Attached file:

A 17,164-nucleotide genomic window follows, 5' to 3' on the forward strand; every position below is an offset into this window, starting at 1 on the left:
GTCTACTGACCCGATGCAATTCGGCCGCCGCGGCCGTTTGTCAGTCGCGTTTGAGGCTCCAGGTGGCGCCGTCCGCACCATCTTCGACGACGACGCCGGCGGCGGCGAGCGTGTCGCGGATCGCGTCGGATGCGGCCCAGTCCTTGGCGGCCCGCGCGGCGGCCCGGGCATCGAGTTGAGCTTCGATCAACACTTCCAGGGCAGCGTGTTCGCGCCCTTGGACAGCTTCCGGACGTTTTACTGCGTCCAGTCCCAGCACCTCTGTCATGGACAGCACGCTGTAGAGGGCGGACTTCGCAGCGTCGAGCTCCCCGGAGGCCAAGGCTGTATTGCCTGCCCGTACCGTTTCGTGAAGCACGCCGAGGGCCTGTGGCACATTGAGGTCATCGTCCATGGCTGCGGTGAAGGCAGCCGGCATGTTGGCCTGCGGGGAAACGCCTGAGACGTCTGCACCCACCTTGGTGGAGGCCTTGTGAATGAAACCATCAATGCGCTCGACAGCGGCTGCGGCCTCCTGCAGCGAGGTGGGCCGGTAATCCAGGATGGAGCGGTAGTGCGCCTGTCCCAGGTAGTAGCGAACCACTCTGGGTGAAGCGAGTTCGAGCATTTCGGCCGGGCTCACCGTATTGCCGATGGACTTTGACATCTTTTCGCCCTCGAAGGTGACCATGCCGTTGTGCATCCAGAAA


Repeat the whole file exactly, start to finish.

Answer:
A 17,164-nucleotide genomic window follows, 5' to 3' on the forward strand; every position below is an offset into this window, starting at 1 on the left:
GTCTACTGACCCGATGCAATTCGGCCGCCGCGGCCGTTTGTCAGTCGCGTTTGAGGCTCCAGGTGGCGCCGTCCGCACCATCTTCGACGACGACGCCGGCGGCGGCGAGCGTGTCGCGGATCGCGTCGGATGCGGCCCAGTCCTTGGCGGCCCGCGCGGCGGCCCGGGCATCGAGTTGAGCTTCGATCAACACTTCCAGGGCAGCGTGTTCGCGCCCTTGGACAGCTTCCGGACGTTTTACTGCGTCCAGTCCCAGCACCTCTGTCATGGACAGCACGCTGTAGAGGGCGGACTTCGCAGCGTCGAGCTCCCCGGAGGCCAAGGCTGTATTGCCTGCCCGTACCGTTTCGTGAAGCACGCCGAGGGCCTGTGGCACATTGAGGTCATCGTCCATGGCTGCGGTGAAGGCAGCCGGCATGTTGGCCTGCGGGGAAACGCCTGAGACGTCTGCACCCACCTTGGTGGAGGCCTTGTGAATGAAACCATCAATGCGCTCGACAGCGGCTGCGGCCTCCTGCAGCGAGGTGGGCCGGTAATCCAGGATGGAGCGGTAGTGCGCCTGTCCCAGGTAGTAGCGAACCACTCTGGGTGAAGCGAGTTCGAGCATTTCGGCCGGGCTCACCGTATTGCCGATGGACTTTGACATCTTTTCGCCCTCGAAGGTGACCATGCCGTTGTGCATCCAGAAA